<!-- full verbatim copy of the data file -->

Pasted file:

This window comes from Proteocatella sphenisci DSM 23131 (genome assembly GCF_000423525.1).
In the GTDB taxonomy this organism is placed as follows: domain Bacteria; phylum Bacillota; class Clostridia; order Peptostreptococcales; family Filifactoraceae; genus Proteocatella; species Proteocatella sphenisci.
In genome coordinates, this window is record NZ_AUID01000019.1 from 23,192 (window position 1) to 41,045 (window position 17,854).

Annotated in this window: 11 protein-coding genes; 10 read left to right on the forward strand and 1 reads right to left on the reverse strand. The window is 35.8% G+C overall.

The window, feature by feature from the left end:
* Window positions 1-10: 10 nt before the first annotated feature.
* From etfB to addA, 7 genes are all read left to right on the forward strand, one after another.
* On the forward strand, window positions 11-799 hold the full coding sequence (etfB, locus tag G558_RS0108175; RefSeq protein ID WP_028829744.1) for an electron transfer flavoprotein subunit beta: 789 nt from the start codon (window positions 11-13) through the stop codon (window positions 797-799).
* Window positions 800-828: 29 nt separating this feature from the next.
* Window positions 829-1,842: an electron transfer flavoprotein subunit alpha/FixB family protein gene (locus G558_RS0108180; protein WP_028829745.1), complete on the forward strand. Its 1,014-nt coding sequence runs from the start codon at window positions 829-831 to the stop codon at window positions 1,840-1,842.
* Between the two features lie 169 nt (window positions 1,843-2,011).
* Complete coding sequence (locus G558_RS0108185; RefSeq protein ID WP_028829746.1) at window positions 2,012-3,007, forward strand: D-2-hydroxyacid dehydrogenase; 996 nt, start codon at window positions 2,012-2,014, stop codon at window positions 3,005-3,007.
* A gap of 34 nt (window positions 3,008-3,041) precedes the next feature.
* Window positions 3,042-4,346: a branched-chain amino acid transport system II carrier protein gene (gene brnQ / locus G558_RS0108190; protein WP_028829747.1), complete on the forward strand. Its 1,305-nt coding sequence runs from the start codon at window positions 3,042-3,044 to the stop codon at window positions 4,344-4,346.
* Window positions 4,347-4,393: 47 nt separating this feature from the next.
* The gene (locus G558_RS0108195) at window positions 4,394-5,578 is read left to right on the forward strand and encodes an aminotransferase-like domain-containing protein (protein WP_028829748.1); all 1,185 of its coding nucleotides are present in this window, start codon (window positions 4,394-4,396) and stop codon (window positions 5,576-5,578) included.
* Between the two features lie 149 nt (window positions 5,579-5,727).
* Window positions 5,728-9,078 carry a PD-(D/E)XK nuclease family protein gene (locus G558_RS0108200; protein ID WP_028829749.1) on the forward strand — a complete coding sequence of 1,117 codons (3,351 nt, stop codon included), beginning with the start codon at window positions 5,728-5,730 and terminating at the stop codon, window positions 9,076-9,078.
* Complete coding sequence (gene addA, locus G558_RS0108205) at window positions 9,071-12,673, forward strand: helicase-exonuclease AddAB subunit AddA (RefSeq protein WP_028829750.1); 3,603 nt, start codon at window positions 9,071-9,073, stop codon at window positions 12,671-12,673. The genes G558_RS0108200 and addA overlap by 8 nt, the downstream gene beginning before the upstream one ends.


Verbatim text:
This window comes from Proteocatella sphenisci DSM 23131 (genome assembly GCF_000423525.1).
In the GTDB taxonomy this organism is placed as follows: domain Bacteria; phylum Bacillota; class Clostridia; order Peptostreptococcales; family Filifactoraceae; genus Proteocatella; species Proteocatella sphenisci.
In genome coordinates, this window is record NZ_AUID01000019.1 from 23,192 (window position 1) to 41,045 (window position 17,854).

Annotated in this window: 11 protein-coding genes; 10 read left to right on the forward strand and 1 reads right to left on the reverse strand. The window is 35.8% G+C overall.

The window, feature by feature from the left end:
* Window positions 1-10: 10 nt before the first annotated feature.
* From etfB to addA, 7 genes are all read left to right on the forward strand, one after another.
* On the forward strand, window positions 11-799 hold the full coding sequence (etfB, locus tag G558_RS0108175; RefSeq protein ID WP_028829744.1) for an electron transfer flavoprotein subunit beta: 789 nt from the start codon (window positions 11-13) through the stop codon (window positions 797-799).
* Window positions 800-828: 29 nt separating this feature from the next.
* Window positions 829-1,842: an electron transfer flavoprotein subunit alpha/FixB family protein gene (locus G558_RS0108180; protein WP_028829745.1), complete on the forward strand. Its 1,014-nt coding sequence runs from the start codon at window positions 829-831 to the stop codon at window positions 1,840-1,842.
* Between the two features lie 169 nt (window positions 1,843-2,011).
* Complete coding sequence (locus G558_RS0108185; RefSeq protein ID WP_028829746.1) at window positions 2,012-3,007, forward strand: D-2-hydroxyacid dehydrogenase; 996 nt, start codon at window positions 2,012-2,014, stop codon at window positions 3,005-3,007.
* A gap of 34 nt (window positions 3,008-3,041) precedes the next feature.
* Window positions 3,042-4,346: a branched-chain amino acid transport system II carrier protein gene (gene brnQ / locus G558_RS0108190; protein WP_028829747.1), complete on the forward strand. Its 1,305-nt coding sequence runs from the start codon at window positions 3,042-3,044 to the stop codon at window positions 4,344-4,346.
* Window positions 4,347-4,393: 47 nt separating this feature from the next.
* The gene (locus G558_RS0108195) at window positions 4,394-5,578 is read left to right on the forward strand and encodes an aminotransferase-like domain-containing protein (protein WP_028829748.1); all 1,185 of its coding nucleotides are present in this window, start codon (window positions 4,394-4,396) and stop codon (window positions 5,576-5,578) included.
* Between the two features lie 149 nt (window positions 5,579-5,727).
* Window positions 5,728-9,078 carry a PD-(D/E)XK nuclease family protein gene (locus G558_RS0108200; protein ID WP_028829749.1) on the forward strand — a complete coding sequence of 1,117 codons (3,351 nt, stop codon included), beginning with the start codon at window positions 5,728-5,730 and terminating at the stop codon, window positions 9,076-9,078.
* Complete coding sequence (gene addA, locus G558_RS0108205) at window positions 9,071-12,673, forward strand: helicase-exonuclease AddAB subunit AddA (RefSeq protein WP_028829750.1); 3,603 nt, start codon at window positions 9,071-9,073, stop codon at window positions 12,671-12,673. The genes G558_RS0108200 and addA overlap by 8 nt, the downstream gene beginning before the upstream one ends.